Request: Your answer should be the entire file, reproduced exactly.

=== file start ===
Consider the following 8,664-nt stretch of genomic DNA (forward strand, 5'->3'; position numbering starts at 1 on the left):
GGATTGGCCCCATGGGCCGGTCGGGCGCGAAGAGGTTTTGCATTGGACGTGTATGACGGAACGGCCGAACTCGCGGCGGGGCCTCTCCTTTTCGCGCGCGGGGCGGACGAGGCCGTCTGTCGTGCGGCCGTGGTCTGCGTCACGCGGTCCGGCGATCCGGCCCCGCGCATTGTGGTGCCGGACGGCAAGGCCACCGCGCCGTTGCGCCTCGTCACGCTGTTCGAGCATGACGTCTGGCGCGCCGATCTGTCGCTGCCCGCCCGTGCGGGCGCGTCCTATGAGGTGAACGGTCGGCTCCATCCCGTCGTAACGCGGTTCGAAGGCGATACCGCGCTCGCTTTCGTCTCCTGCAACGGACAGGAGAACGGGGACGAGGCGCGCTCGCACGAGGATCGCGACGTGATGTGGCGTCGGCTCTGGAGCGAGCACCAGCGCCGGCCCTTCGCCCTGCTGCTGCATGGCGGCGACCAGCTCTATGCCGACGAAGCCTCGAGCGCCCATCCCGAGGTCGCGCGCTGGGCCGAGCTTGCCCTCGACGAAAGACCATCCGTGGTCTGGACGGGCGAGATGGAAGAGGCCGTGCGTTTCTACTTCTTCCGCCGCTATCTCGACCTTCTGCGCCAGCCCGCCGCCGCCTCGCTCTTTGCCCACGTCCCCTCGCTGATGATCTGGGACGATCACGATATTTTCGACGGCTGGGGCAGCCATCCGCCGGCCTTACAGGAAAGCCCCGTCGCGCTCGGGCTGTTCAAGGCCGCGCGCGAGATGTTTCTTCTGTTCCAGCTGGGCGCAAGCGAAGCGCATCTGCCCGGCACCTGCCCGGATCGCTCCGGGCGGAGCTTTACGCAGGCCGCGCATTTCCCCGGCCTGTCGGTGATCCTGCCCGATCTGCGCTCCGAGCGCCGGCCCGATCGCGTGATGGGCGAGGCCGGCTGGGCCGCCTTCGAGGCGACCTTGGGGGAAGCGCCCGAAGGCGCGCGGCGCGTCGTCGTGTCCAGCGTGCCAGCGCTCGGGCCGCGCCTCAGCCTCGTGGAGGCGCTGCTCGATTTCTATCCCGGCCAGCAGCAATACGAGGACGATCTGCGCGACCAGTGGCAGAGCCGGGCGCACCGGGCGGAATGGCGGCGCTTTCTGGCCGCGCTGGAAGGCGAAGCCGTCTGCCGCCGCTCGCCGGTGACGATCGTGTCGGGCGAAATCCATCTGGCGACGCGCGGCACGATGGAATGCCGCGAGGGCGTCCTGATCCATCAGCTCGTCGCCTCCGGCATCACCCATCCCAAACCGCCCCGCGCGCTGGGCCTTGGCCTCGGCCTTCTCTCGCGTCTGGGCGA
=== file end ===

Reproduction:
Consider the following 8,664-nt stretch of genomic DNA (forward strand, 5'->3'; position numbering starts at 1 on the left):
GGATTGGCCCCATGGGCCGGTCGGGCGCGAAGAGGTTTTGCATTGGACGTGTATGACGGAACGGCCGAACTCGCGGCGGGGCCTCTCCTTTTCGCGCGCGGGGCGGACGAGGCCGTCTGTCGTGCGGCCGTGGTCTGCGTCACGCGGTCCGGCGATCCGGCCCCGCGCATTGTGGTGCCGGACGGCAAGGCCACCGCGCCGTTGCGCCTCGTCACGCTGTTCGAGCATGACGTCTGGCGCGCCGATCTGTCGCTGCCCGCCCGTGCGGGCGCGTCCTATGAGGTGAACGGTCGGCTCCATCCCGTCGTAACGCGGTTCGAAGGCGATACCGCGCTCGCTTTCGTCTCCTGCAACGGACAGGAGAACGGGGACGAGGCGCGCTCGCACGAGGATCGCGACGTGATGTGGCGTCGGCTCTGGAGCGAGCACCAGCGCCGGCCCTTCGCCCTGCTGCTGCATGGCGGCGACCAGCTCTATGCCGACGAAGCCTCGAGCGCCCATCCCGAGGTCGCGCGCTGGGCCGAGCTTGCCCTCGACGAAAGACCATCCGTGGTCTGGACGGGCGAGATGGAAGAGGCCGTGCGTTTCTACTTCTTCCGCCGCTATCTCGACCTTCTGCGCCAGCCCGCCGCCGCCTCGCTCTTTGCCCACGTCCCCTCGCTGATGATCTGGGACGATCACGATATTTTCGACGGCTGGGGCAGCCATCCGCCGGCCTTACAGGAAAGCCCCGTCGCGCTCGGGCTGTTCAAGGCCGCGCGCGAGATGTTTCTTCTGTTCCAGCTGGGCGCAAGCGAAGCGCATCTGCCCGGCACCTGCCCGGATCGCTCCGGGCGGAGCTTTACGCAGGCCGCGCATTTCCCCGGCCTGTCGGTGATCCTGCCCGATCTGCGCTCCGAGCGCCGGCCCGATCGCGTGATGGGCGAGGCCGGCTGGGCCGCCTTCGAGGCGACCTTGGGGGAAGCGCCCGAAGGCGCGCGGCGCGTCGTCGTGTCCAGCGTGCCAGCGCTCGGGCCGCGCCTCAGCCTCGTGGAGGCGCTGCTCGATTTCTATCCCGGCCAGCAGCAATACGAGGACGATCTGCGCGACCAGTGGCAGAGCCGGGCGCACCGGGCGGAATGGCGGCGCTTTCTGGCCGCGCTGGAAGGCGAAGCCGTCTGCCGCCGCTCGCCGGTGACGATCGTGTCGGGCGAAATCCATCTGGCGACGCGCGGCACGATGGAATGCCGCGAGGGCGTCCTGATCCATCAGCTCGTCGCCTCCGGCATCACCCATCCCAAACCGCCCCGCGCGCTGGGCCTTGGCCTCGGCCTTCTCTCGCGTCTGGGCGA